Starting a small business is hard enough without adding taxes to the mix. Taxes don’t have to be as challenging (or painful) as they’re cracked up to be though, especially if you put in the work during the setup phase.
We’ve written an article focusing on the nitty-gritty of getting the right business licenses and permits based on your location; this article focuses specifically on taxes.
Taxes Start with Your Business Structure
The structure of your business — whether you choose sole proprietorship, partnership or LLC — influences your tax status. If you haven’t already decided your business structure, think about taxes before making your choice.
The simplest business structure is the sole proprietorship. A sole proprietor reports income and losses from the business on Schedule C attached to their individual income tax return, Form 1040. Creating this type of entity does not require the services of an attorney.
If a sole proprietor’s business runs into financial trouble, creditors can bring a lawsuit against the business, and if the suit is successful, the owner would have to pay the business debts with their own money.
Sole proprietors can deduct expenses that are “ordinary and necessary” for conducting their trade or business. Ordinary expenses are ones that are common and accepted in your trade or business. Necessary means the expense is helpful and appropriate.
For example, an ordinary and necessary expense would be purchasing business cards and attending networking events to promote your business and generate new clients. An unreasonable business expense could be chartering a helicopter to take you to a networking event in a nearby city.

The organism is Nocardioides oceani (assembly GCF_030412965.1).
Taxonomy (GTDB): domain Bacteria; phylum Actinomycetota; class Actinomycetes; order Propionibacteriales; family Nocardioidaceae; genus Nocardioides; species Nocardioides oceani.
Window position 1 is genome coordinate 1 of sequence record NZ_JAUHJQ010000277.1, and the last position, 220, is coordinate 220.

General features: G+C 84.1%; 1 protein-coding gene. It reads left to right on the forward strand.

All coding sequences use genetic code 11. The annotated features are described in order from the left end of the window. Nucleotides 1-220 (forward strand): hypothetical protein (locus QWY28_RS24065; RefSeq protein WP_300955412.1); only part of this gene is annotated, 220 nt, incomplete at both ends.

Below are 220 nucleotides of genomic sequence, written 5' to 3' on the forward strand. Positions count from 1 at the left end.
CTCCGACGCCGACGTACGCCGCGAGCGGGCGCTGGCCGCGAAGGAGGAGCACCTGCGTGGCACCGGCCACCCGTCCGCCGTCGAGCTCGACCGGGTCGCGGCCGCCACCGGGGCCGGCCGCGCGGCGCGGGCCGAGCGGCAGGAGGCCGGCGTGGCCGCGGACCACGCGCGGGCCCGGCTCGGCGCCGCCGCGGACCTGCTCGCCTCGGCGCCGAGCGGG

While the IRS does not provide a comprehensive list of the types of business expenses that can be deducted, you can find more discussion and general rules in the IRS Publication 535.
Although your business income and losses are reported on your personal tax return, keeping your business accounts separate from your personal accounts, while not technically required, is a good idea. This way, it’s easier to track your business expenses when they aren’t mixed in with personal expenses. Having a separate business checking account can help increase the credibility of your business and avoid the IRS’s hobby loss rules. Hobbies have limitations on the amount of expenses that can be deducted.
A partnership is similar to a sole proprietor, but it consists of two or more partners. Income or losses from the business are reported on an informational return, Form 1065. The partnership doesn’t pay income taxes directly. Instead, partners are taxed on their share of partnership income, regardless of whether they take money out or reinvest it back into the business.
Say a partnership is formed by two individuals and they purchase property to rent out to a tenant. During their first year of business, they earn a net income of $20,000. Rather than split the profits 50/50, the partners agree to use the $20,000 as a down payment on a second rental property for the business. Even though they’ve reinvested their share of profits back into the business, each partner has to pay taxes on their share of the $20,000. Like a sole proprietorship, partners have personal accountability for business debts.
A limited liability company (LLC) is a business structure allowed by state statute but the IRS can treat an LLC as either a corporation, partnership or, in the case of a single-member LLC, a sole proprietor.
An LLC has the benefit of allowing business owners to operate like a traditional partnership, distributing income to the partners to report on their individual tax return, but offers the personal protection from business debts.